I do not have the same kind of oversight in the primary function of my volunteer position. I am essentially my only police. This means that I only get called on the things that I call myself on, or things that my technical peers call me on. That's not a good place to become complacent in. I should go back to some of those things that I was saying knee-jerk no to, and examine my reasons for saying so. Most importantly, I must try to not win an argument between someone who wants something to happen, and someone who doesn't want something to happen, by shouting harder, and (in my role as moderator as well as maintainer) tell my peers to quit it as well. I have the authority to say so, and I should use it more often, and with subtlety and beforehand5 rather than blunt force after the fact.

It's not up to me to decide what gets implemented or not, it's up to me to attempt to pull the core ideas out of people's desires and see if I can't make impossible implementations into possible solutions that could be worked into viable implementations by an engineer who knows the codebase.

Then I was thinking about my plans to go back through the older suggestions and see what I can gather that people have spoken in the past about liking.

At this point, that concept that I should not be so quick to shout something down went click in my head with the plan of going back through suggestions and raiding it for ideas based on what I see happening behind the scenes right now. See, I am all of a sudden hooked on the idea that finally, at last, we have someone with both the power to make things happen ... and the willingness to listen. And I've been working off my knowledge of what I know the userbase as a whole likes from what I've been seeing around. But. The place for this discussion isn't in my head with me, myself, and I. This discussion should be happening between me, who has the power to speak, and other users, who know what they want even if they don't know how it would work in LJ or quite how to say it ... and me, who has the power to listen.


0)0.5 The Open Source Boob Project, natch.

0.5) I'm so geeky I start my footnotes with 0. That, and I'm going back through and adding more on an edit.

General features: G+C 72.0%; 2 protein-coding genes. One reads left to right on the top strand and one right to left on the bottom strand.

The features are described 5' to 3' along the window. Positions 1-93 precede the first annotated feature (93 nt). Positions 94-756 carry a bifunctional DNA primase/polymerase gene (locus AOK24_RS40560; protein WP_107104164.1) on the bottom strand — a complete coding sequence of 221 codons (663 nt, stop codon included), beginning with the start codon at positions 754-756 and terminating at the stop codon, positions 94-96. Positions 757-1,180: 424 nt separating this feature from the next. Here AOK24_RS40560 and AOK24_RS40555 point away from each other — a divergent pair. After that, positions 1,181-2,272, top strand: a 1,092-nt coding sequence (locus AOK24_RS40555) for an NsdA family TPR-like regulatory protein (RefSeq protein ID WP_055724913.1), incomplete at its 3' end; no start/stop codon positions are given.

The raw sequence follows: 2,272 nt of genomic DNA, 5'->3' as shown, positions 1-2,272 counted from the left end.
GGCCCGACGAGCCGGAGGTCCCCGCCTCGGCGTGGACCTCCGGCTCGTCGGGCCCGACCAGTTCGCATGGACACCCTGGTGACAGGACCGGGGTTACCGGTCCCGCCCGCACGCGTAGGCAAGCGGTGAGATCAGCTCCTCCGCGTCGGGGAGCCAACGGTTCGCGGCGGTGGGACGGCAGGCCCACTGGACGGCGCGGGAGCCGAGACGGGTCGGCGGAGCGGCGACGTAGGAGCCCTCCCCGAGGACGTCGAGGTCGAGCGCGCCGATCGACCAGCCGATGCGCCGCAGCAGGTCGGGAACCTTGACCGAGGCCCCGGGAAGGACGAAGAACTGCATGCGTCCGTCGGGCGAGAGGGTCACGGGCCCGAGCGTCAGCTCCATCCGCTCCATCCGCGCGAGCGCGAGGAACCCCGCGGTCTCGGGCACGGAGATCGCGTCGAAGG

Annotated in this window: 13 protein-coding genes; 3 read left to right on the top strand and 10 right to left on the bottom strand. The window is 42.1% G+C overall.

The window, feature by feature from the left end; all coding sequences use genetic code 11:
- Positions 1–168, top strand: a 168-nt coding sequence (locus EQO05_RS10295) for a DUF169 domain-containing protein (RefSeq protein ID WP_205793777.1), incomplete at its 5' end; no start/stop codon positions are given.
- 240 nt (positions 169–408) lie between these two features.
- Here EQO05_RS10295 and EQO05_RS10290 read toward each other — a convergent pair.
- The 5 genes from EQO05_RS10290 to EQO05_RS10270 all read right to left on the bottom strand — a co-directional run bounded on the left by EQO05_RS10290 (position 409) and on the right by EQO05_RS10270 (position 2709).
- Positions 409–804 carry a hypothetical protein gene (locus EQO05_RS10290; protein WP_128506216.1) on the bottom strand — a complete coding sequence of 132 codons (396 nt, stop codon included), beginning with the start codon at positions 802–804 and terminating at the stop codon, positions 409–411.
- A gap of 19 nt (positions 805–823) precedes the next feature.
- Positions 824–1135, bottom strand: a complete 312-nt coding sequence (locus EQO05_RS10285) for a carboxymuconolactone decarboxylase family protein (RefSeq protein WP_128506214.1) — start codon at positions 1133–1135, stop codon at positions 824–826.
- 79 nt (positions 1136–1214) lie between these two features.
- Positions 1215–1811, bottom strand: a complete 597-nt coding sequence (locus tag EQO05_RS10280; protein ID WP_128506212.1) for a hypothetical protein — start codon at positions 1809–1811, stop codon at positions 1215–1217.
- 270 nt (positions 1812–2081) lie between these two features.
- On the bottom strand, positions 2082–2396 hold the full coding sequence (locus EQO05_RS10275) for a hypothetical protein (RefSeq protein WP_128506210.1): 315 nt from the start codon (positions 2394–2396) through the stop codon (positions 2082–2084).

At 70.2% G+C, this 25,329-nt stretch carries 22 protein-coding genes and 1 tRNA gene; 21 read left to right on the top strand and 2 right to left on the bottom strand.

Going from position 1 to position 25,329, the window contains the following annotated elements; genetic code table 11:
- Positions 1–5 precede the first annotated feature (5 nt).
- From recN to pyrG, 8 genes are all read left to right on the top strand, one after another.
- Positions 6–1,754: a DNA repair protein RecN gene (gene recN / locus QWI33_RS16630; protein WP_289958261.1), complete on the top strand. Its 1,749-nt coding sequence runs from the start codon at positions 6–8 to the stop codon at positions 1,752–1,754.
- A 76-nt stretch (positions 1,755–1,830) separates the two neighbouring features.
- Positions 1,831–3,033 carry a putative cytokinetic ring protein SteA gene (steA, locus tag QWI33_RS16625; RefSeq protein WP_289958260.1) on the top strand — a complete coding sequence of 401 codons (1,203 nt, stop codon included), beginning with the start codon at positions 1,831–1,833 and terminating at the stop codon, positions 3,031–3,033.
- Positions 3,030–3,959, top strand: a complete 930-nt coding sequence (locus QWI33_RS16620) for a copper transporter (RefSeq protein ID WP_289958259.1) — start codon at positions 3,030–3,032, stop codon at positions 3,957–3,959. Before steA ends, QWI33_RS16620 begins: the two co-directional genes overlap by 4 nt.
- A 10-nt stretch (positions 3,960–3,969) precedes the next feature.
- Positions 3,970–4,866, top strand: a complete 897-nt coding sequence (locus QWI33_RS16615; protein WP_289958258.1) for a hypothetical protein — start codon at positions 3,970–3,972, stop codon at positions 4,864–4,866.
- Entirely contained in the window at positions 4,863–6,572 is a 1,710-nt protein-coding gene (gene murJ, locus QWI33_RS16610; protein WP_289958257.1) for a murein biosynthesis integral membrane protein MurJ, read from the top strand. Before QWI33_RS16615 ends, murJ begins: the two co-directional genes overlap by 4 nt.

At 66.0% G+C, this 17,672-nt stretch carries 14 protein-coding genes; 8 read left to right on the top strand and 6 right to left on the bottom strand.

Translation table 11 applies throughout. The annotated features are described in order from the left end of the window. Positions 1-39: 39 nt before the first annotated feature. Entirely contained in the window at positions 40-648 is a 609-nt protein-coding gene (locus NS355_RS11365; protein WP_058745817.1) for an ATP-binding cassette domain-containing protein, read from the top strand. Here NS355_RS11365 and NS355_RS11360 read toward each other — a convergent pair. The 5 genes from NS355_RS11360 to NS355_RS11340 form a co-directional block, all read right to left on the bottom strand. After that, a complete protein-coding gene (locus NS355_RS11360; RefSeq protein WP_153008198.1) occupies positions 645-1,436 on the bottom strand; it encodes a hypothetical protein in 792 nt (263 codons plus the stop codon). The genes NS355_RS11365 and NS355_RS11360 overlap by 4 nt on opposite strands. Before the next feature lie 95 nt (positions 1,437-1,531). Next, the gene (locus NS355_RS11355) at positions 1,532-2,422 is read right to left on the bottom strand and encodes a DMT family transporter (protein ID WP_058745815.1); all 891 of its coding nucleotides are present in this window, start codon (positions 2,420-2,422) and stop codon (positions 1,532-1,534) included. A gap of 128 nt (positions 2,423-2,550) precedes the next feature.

1) I'm thinking about that one discussion about "I am geek woman, what do I have to do around geek man to fairly represent my gender so as not to screw over the non-geek women following me?" in this case.

2) The capacity for berserker rage, and the knowledge that one's reactions in a fight-or-flight sort of scenario tend toward berserker rage, with enough muscle to back that up convincingly, is a great deterrent of the raff. And where a male with the capability of violence might be accosted by more of the same, the social imbalance works in the favor of a woman with the capacity to kick ass when angered.

3) My grade school years were not an utter disaster. Quite. The teachers were attentive and physical bullying didn't really happen. A very smart bookish kid raised without television is going to be an alien to the little hellions around her.

4) Which explains why a lot of geeks are so very hostile to more socially powerful people who behave in very technically uninformed ways: it's displaced revenge for longstanding powerlessness and some of the hassling that happens when people with a nasty streak realize that powerlessness means that they can't fight back. Newfound power means testing the limits of that power. Testing the limits of that power can mean turning that hassling right back around, sometimes with justice, and sometimes just continuing the cycle.

5) Like making a first-comment "I know this is likely to be an unpopular suggestion, so please be focused on the implementation of the suggestion as much as possible when disagreeing with it, and respect the person who made this suggestion." That way people who might lay into things without thinking will have a moment to think about it.

6) LJ-cut deleted because it was interfering with the footnote-linking action.